NAIROBI — Russia has recruited hundreds of young Africans to its Russian language and cultural programs across the continent over the past year as the spearhead of a wider push by the Kremlin to use education to deepen its ties with everyday citizens and governments.
The courses are being offered online as well as in person at cultural hubs — called Open Education Centers — which are being launched at sites in more than half of the countries on the continent, mostly in partnership with local universities.
In Kenya, East Africa’s largest economy, free Russian classes were first unveiled in March last year. Russia’s ambassador to Kenya, Dmitry Maksimychev, told Semafor Africa the free classes had driven a tenfold increase in the number of Russian language learners in Kenya between 2018 and 2023, with 900 people having enrolled in physical and online classes last year. One student who took part in the online classes told Semafor Africa that each class had around 30 students, with the course running for six months.
Hundreds of students in Ghana, Côte d’Ivoire, and Nigeria have signed up for these courses while Open Education Centers were launched last year in Egypt, Zimbabwe, Uganda, Ethiopia, Tanzania, Tunisia and DR Congo. And a memorandum of understanding was signed in September to establish a center in South Africa. Russian officials have said Moscow plans to locate its centers in 28 African countries.
The language courses have already been “a great success,” claimed the Russian ambassador.
Russian President Vladimir Putin has sought to strengthen ties with African countries in trade, security and diplomacy in the face of efforts by Western countries to isolate it politically and economically over the war in Ukraine. In November, it began shipments of over 200,000 tonnes of free grain to six African countries and the presence of private military group Wagner in some African countries, including the Central African Republic (CAR) and Mali, have increased Russia’s presence on the continent.
Putin laid out plans to strengthen Russia’s relationship with the continent through language and education during a speech at last year’s Russia-Africa summit in St. Petersburg. He emphasized the role of the education centers and announced an increase in scholarships for Africans to study in Russia. Putin said the number of Africans benefiting from scholarships to study in Russian universities had grown 150% in the past three years and “will exceed 4,700 students” in the 2024 academic year.
Higher education scholarships historically bolstered Africa’s relationships with the Soviet Union. Various programs have enabled Africans to study in Russia on scholarships since the 1960s.
Russia is making a long term bet on Africa. The continent offers a golden opportunity to develop strong ties to counteract the West’s global influence and set up potentially lucrative deals, from trade pacts to agreements providing access to valuable natural resources.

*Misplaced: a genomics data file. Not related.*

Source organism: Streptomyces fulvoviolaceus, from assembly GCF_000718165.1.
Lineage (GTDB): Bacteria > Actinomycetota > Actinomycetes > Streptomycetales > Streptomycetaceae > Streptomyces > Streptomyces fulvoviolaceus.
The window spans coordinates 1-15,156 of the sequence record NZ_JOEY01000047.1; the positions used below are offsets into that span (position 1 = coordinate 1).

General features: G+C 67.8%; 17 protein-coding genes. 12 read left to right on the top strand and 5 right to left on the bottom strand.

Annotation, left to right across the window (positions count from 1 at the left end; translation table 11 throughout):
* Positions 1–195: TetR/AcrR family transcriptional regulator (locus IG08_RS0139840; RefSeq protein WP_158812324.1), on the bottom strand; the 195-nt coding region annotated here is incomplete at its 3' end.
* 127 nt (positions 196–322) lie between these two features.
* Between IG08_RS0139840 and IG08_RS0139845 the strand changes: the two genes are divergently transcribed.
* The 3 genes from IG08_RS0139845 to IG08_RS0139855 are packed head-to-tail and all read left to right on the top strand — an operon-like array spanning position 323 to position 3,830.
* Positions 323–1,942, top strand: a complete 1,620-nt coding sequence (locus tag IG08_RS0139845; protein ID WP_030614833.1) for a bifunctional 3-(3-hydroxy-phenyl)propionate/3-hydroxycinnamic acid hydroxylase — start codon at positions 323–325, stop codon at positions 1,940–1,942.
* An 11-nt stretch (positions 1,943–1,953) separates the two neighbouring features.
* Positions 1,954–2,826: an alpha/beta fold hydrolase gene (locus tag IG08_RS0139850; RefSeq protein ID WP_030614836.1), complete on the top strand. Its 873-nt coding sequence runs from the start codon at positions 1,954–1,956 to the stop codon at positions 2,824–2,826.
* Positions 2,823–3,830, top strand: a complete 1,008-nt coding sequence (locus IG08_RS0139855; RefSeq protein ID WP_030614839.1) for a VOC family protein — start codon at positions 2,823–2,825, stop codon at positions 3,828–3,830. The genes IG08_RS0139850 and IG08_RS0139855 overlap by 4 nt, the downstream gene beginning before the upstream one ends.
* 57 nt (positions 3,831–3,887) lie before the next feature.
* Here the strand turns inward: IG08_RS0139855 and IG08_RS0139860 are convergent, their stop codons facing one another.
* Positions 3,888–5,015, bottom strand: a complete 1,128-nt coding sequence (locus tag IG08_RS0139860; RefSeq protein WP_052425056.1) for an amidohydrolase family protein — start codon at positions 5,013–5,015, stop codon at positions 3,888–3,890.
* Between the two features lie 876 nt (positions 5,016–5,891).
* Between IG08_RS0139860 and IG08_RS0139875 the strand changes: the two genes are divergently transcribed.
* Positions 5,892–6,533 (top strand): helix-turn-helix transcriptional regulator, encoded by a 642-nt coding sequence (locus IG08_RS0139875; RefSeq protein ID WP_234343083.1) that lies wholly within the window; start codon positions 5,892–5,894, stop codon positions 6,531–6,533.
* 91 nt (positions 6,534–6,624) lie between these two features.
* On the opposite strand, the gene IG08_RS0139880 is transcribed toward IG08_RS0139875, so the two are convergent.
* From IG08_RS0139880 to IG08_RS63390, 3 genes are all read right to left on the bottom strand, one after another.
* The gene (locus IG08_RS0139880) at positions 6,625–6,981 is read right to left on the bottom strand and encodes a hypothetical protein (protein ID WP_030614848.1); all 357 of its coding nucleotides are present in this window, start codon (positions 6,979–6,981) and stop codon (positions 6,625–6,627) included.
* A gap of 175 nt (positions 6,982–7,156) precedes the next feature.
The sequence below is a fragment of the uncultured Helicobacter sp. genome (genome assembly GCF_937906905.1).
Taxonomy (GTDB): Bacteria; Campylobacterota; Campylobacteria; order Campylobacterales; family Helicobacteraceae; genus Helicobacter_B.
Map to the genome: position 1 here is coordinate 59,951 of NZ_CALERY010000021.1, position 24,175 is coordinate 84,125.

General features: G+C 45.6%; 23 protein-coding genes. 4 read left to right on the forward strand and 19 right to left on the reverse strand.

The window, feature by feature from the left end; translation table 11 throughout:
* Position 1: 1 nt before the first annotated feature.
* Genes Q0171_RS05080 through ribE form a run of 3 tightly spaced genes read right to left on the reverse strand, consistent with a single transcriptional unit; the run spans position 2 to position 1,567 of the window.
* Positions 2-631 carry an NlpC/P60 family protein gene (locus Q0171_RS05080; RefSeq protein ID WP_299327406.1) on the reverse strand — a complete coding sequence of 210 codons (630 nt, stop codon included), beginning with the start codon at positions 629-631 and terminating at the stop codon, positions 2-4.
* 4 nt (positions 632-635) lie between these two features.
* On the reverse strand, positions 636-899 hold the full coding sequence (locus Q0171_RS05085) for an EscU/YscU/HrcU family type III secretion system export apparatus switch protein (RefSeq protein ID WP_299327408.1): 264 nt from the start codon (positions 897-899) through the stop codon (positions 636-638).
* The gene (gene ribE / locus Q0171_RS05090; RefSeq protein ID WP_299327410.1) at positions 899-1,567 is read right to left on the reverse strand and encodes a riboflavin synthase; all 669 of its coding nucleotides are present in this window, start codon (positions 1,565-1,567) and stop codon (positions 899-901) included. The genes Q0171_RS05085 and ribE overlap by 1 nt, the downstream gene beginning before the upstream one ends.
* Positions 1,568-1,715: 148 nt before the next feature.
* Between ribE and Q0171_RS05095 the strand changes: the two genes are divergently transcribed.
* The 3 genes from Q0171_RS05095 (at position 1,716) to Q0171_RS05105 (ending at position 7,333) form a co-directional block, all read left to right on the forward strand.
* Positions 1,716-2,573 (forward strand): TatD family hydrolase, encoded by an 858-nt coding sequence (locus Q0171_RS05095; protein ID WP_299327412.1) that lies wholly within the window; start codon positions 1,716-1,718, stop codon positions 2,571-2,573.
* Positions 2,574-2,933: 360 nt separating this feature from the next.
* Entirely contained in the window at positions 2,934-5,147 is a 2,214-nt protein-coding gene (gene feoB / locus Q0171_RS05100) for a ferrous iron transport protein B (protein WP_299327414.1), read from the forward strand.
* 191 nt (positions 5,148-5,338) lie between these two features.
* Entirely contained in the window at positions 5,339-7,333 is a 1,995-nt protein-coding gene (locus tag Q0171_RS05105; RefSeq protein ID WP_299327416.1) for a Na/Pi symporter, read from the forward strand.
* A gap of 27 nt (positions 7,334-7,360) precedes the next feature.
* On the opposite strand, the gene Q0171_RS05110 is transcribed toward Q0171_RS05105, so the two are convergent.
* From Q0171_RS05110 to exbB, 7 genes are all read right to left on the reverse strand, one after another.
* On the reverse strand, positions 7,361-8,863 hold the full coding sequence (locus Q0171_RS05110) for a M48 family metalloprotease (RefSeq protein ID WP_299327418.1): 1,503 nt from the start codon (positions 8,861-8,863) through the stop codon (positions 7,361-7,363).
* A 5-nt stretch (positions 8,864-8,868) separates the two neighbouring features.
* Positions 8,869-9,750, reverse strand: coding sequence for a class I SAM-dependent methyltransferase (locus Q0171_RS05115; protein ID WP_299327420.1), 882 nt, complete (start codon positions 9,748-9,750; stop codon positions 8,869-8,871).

The offer of education shows Moscow has learned from both the Soviet Union’s historical relationship with African countries. Parallels can also be drawn between Russia’s education centers and Beijing’s controversial Confucius Institutes, which opened across the continent to promote the Chinese language and culture. Russia will be keen to emulate China’s success in establishing a valuable foothold in the continent.
Western countries have been raising barriers for student visas for young Africans as migration to the UK, Europe and the United States in particular has become a politically toxic battleground. Added to that, the foreign student tuition fees at most universities in Western countries are prohibitively expensive for students without scholarships.
A grasp of Russian can be extremely useful for those looking to study in the country and is often required by learning institutions. Offering the language courses for free has helped to accelerate their uptake. Courses at typical European language schools can cost hundreds of dollars.
This push may help Moscow to further deepen its influence in countries that have turned their back on the West, in nations like Burkina Faso. But the biggest rewards are likely to unfold over several years through trade ties and alliances that could help to undo Western hegemony in global affairs.
Room for Disagreement
Kester Kenn Klomegah, a policy analyst on Russian affairs in Africa, wrote in December that Moscow was struggling to market its free language courses and there was little interest among Africans to study the language.
“Its usefulness is blurry compared to other foreign languages including French, English language and now Chinese,” he wrote in the Eurasia Review.
The View From Burkina Faso
Russia’s ambassador to Côte d’Ivoire and Burkina Faso Alexey Saltykov, speaking in December, said learning Russian was becoming “increasingly popular” in the two West African countries. He added that a project to establish a Russian Center for Science and Culture was in its final stages.